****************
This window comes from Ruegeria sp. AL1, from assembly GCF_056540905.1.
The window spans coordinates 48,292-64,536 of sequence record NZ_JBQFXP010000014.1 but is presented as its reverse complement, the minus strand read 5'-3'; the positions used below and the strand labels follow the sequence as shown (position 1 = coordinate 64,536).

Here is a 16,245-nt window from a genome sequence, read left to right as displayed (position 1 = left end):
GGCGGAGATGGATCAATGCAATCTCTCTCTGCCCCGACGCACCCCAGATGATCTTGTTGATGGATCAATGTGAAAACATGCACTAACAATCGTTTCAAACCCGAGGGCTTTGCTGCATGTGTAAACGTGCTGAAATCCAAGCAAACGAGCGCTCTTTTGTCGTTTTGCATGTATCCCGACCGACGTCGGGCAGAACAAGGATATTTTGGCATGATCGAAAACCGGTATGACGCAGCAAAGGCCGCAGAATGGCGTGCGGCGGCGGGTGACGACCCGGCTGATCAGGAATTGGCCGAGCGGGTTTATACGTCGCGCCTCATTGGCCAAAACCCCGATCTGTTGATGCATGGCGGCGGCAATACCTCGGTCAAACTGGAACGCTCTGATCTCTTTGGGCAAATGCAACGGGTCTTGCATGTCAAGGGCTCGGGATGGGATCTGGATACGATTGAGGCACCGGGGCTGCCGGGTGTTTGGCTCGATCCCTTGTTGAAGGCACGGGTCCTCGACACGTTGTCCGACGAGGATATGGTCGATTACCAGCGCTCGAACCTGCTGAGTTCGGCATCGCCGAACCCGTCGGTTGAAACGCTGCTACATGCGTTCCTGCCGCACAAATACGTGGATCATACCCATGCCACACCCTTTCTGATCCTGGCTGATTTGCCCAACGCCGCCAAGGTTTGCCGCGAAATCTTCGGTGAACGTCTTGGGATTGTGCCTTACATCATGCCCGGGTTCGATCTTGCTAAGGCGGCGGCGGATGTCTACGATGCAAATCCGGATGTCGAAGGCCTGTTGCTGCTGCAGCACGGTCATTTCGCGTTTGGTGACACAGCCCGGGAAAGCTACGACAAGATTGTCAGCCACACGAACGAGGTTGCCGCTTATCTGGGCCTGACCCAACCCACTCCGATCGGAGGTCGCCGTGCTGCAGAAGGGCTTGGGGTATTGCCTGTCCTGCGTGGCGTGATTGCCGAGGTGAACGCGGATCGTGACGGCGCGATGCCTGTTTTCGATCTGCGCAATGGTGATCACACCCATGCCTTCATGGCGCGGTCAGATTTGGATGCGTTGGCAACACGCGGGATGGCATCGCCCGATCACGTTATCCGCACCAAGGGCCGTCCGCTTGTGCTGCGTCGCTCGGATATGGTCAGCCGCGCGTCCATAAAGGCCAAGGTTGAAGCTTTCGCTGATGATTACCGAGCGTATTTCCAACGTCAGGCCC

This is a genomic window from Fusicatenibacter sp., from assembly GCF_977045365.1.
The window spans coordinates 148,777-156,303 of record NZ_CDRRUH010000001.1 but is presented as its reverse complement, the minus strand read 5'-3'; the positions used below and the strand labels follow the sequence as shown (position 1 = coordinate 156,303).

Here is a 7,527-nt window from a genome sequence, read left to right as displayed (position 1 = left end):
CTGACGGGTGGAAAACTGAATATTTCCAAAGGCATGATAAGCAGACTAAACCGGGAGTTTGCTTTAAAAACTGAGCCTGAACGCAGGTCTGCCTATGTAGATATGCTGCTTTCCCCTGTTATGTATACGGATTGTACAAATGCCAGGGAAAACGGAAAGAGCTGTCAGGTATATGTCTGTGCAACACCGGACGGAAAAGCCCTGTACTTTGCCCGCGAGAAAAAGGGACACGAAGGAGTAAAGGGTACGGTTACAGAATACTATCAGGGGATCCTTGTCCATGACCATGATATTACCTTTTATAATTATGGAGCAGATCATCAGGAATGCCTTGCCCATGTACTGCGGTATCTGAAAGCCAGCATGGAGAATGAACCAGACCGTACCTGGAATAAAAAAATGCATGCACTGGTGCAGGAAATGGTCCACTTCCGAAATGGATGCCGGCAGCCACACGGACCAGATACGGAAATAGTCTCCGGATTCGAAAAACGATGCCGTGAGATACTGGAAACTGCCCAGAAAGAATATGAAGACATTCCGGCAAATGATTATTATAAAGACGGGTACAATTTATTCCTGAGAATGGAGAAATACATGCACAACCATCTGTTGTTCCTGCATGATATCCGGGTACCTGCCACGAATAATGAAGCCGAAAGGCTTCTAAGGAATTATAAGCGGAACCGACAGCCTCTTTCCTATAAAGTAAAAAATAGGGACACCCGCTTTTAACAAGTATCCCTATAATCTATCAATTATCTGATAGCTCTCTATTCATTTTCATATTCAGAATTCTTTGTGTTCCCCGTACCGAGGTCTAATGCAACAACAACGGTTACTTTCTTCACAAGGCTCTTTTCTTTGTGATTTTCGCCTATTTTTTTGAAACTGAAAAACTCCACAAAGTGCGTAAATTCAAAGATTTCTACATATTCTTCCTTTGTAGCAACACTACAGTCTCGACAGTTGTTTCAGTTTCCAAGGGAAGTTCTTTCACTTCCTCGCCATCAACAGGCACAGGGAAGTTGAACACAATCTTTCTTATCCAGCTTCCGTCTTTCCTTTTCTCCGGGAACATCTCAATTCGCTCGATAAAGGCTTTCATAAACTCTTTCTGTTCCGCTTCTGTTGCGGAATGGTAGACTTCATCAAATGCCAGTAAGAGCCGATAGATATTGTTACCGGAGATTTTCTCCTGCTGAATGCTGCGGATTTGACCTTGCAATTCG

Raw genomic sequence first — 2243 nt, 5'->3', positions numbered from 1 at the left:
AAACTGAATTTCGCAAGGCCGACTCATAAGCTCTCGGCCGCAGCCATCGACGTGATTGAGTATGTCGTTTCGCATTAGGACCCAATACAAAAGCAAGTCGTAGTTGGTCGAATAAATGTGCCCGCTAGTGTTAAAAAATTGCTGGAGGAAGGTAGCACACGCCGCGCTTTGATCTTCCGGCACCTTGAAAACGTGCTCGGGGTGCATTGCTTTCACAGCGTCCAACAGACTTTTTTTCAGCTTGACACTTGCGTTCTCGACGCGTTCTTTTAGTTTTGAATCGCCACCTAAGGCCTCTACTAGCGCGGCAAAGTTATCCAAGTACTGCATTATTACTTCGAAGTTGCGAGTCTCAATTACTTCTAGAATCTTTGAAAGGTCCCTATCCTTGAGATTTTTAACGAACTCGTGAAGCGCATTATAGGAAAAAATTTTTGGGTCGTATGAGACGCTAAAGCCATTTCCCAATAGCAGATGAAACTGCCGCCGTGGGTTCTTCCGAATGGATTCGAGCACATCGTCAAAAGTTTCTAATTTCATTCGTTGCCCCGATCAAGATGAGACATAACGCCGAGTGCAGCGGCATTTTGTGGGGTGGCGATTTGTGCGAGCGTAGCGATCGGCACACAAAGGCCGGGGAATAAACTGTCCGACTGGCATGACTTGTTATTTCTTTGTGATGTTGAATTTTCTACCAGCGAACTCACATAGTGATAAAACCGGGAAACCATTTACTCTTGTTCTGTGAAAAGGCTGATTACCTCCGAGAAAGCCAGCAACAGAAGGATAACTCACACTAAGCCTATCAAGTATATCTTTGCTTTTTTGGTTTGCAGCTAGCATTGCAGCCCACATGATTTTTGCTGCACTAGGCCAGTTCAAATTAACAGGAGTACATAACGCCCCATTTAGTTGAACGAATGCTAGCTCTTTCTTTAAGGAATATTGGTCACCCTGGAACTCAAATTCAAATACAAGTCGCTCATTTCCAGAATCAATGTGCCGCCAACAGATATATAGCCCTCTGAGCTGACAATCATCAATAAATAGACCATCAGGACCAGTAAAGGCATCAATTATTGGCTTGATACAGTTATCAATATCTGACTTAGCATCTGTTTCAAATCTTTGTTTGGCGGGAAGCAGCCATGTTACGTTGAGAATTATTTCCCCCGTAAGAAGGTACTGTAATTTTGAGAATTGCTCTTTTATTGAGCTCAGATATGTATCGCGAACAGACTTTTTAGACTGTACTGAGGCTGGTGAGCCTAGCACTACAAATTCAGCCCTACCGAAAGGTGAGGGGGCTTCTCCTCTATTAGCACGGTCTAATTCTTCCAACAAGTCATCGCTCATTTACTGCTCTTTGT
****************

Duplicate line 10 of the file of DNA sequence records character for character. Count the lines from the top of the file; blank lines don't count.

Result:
AAACTGAATTTCGCAAGGCCGACTCATAAGCTCTCGGCCGCAGCCATCGACGTGATTGAGTATGTCGTTTCGCATTAGGACCCAATACAAAAGCAAGTCGTAGTTGGTCGAATAAATGTGCCCGCTAGTGTTAAAAAATTGCTGGAGGAAGGTAGCACACGCCGCGCTTTGATCTTCCGGCACCTTGAAAACGTGCTCGGGGTGCATTGCTTTCACAGCGTCCAACAGACTTTTTTTCAGCTTGACACTTGCGTTCTCGACGCGTTCTTTTAGTTTTGAATCGCCACCTAAGGCCTCTACTAGCGCGGCAAAGTTATCCAAGTACTGCATTATTACTTCGAAGTTGCGAGTCTCAATTACTTCTAGAATCTTTGAAAGGTCCCTATCCTTGAGATTTTTAACGAACTCGTGAAGCGCATTATAGGAAAAAATTTTTGGGTCGTATGAGACGCTAAAGCCATTTCCCAATAGCAGATGAAACTGCCGCCGTGGGTTCTTCCGAATGGATTCGAGCACATCGTCAAAAGTTTCTAATTTCATTCGTTGCCCCGATCAAGATGAGACATAACGCCGAGTGCAGCGGCATTTTGTGGGGTGGCGATTTGTGCGAGCGTAGCGATCGGCACACAAAGGCCGGGGAATAAACTGTCCGACTGGCATGACTTGTTATTTCTTTGTGATGTTGAATTTTCTACCAGCGAACTCACATAGTGATAAAACCGGGAAACCATTTACTCTTGTTCTGTGAAAAGGCTGATTACCTCCGAGAAAGCCAGCAACAGAAGGATAACTCACACTAAGCCTATCAAGTATATCTTTGCTTTTTTGGTTTGCAGCTAGCATTGCAGCCCACATGATTTTTGCTGCACTAGGCCAGTTCAAATTAACAGGAGTACATAACGCCCCATTTAGTTGAACGAATGCTAGCTCTTTCTTTAAGGAATATTGGTCACCCTGGAACTCAAATTCAAATACAAGTCGCTCATTTCCAGAATCAATGTGCCGCCAACAGATATATAGCCCTCTGAGCTGACAATCATCAATAAATAGACCATCAGGACCAGTAAAGGCATCAATTATTGGCTTGATACAGTTATCAATATCTGACTTAGCATCTGTTTCAAATCTTTGTTTGGCGGGAAGCAGCCATGTTACGTTGAGAATTATTTCCCCCGTAAGAAGGTACTGTAATTTTGAGAATTGCTCTTTTATTGAGCTCAGATATGTATCGCGAACAGACTTTTTAGACTGTACTGAGGCTGGTGAGCCTAGCACTACAAATTCAGCCCTACCGAAAGGTGAGGGGGCTTCTCCTCTATTAGCACGGTCTAATTCTTCCAACAAGTCATCGCTCATTTACTGCTCTTTGT